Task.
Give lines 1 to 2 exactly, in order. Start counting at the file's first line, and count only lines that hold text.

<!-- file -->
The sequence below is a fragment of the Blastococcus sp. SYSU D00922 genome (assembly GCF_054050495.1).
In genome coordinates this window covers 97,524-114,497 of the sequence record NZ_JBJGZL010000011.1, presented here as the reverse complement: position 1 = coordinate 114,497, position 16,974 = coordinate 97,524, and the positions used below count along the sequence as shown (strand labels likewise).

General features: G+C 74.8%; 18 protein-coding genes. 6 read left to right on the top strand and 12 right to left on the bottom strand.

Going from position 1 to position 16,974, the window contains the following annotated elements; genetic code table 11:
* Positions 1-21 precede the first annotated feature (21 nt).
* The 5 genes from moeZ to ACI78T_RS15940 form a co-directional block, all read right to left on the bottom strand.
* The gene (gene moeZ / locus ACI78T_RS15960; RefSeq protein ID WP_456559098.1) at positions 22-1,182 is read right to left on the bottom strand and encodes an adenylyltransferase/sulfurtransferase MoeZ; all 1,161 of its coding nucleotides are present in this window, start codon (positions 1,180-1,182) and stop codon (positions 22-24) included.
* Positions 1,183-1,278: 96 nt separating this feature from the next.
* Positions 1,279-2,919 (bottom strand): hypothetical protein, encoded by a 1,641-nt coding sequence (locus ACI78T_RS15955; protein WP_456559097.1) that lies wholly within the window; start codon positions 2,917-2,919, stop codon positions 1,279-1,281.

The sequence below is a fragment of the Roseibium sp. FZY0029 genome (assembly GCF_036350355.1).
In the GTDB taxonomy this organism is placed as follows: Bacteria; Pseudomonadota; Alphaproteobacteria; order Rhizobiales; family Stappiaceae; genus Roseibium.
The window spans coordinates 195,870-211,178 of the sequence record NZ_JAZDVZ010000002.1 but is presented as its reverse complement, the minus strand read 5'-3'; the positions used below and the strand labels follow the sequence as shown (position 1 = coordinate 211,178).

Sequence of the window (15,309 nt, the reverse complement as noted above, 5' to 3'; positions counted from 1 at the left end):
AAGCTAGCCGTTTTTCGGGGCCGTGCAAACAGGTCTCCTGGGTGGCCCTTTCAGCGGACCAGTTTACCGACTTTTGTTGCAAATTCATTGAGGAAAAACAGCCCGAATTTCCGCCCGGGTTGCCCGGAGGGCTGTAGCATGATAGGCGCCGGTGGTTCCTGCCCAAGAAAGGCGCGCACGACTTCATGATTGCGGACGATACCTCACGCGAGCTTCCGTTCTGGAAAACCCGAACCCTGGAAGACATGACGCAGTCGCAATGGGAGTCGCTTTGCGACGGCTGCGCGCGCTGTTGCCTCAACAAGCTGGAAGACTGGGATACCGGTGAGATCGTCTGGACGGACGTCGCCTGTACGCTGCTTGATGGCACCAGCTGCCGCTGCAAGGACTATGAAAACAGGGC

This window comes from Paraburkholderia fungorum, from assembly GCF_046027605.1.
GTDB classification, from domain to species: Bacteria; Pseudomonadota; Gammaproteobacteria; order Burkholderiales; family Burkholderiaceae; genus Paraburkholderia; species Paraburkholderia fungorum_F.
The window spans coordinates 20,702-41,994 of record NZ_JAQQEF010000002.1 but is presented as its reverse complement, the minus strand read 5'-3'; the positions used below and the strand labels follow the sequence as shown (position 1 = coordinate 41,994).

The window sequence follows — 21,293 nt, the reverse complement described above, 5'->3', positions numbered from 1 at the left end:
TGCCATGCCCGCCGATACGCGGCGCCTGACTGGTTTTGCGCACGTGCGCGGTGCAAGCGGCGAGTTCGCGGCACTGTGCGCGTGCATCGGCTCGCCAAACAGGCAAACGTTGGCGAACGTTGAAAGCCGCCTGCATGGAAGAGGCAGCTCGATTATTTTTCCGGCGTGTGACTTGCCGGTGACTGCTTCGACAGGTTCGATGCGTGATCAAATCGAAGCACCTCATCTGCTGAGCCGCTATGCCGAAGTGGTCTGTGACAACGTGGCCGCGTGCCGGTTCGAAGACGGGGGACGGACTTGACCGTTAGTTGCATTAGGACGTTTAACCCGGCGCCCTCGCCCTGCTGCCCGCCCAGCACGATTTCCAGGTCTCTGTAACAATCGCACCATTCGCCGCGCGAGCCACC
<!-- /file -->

The sequence below is a fragment of the Blastococcus sp. SYSU D00922 genome (assembly GCF_054050495.1).
In genome coordinates this window covers 97,524-114,497 of the sequence record NZ_JBJGZL010000011.1, presented here as the reverse complement: position 1 = coordinate 114,497, position 16,974 = coordinate 97,524, and the positions used below count along the sequence as shown (strand labels likewise).